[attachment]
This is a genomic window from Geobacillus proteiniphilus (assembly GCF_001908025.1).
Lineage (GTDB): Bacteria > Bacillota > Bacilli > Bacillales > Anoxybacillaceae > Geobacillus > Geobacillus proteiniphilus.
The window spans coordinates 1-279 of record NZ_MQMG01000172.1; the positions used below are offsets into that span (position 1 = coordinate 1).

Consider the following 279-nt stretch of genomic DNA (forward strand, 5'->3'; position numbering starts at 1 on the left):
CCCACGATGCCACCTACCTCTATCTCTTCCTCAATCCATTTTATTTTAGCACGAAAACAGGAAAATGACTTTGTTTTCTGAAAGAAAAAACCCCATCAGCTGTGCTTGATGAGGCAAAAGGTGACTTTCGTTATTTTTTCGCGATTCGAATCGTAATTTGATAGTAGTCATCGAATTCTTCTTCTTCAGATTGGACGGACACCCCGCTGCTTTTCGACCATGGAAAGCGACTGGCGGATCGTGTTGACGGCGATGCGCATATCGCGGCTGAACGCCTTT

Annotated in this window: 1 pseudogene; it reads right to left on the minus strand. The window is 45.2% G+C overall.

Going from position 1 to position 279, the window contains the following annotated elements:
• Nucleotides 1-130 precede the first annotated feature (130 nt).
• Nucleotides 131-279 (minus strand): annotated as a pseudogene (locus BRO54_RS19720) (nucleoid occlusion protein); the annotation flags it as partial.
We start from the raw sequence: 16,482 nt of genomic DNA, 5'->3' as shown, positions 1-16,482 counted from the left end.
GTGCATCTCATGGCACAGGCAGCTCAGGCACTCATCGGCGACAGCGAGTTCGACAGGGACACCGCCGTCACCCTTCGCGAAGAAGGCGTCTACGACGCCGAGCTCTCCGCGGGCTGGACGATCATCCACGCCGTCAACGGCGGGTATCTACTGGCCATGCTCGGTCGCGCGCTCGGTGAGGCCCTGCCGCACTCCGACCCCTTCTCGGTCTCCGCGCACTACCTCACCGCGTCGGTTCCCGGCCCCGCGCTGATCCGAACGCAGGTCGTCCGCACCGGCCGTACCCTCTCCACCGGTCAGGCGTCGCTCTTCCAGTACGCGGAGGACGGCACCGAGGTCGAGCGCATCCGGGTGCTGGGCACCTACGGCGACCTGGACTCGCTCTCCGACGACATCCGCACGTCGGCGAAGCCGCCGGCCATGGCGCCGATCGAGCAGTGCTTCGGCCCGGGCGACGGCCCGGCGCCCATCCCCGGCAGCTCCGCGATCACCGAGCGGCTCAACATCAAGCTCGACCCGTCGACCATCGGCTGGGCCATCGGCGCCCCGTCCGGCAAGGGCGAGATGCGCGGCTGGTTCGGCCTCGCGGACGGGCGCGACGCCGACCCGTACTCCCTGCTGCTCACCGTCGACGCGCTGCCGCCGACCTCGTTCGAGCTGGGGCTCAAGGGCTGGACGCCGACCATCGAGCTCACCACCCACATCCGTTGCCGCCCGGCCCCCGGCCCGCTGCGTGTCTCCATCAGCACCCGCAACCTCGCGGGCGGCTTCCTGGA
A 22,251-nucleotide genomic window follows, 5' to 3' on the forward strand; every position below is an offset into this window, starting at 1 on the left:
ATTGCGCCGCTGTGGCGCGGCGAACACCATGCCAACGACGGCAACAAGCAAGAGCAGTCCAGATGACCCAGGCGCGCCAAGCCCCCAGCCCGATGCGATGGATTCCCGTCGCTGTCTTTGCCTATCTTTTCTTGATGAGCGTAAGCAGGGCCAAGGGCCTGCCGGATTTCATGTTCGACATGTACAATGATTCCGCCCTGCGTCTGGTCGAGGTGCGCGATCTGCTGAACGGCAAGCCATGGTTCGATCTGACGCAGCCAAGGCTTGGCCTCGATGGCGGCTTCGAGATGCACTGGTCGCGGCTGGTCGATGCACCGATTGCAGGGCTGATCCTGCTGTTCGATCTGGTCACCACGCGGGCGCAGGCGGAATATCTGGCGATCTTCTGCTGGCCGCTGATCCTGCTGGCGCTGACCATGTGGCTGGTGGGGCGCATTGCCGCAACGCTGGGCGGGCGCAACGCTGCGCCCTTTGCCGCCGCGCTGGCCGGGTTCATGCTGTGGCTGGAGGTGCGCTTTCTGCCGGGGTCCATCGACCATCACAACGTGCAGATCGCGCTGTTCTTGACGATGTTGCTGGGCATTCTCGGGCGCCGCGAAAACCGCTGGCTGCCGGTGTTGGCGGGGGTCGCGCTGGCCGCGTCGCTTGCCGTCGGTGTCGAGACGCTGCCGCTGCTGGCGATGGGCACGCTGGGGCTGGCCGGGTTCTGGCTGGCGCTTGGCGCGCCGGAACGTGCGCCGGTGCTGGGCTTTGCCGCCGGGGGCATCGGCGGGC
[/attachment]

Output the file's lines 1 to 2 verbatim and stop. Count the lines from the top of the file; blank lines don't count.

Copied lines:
This is a genomic window from Geobacillus proteiniphilus (assembly GCF_001908025.1).
Lineage (GTDB): Bacteria > Bacillota > Bacilli > Bacillales > Anoxybacillaceae > Geobacillus > Geobacillus proteiniphilus.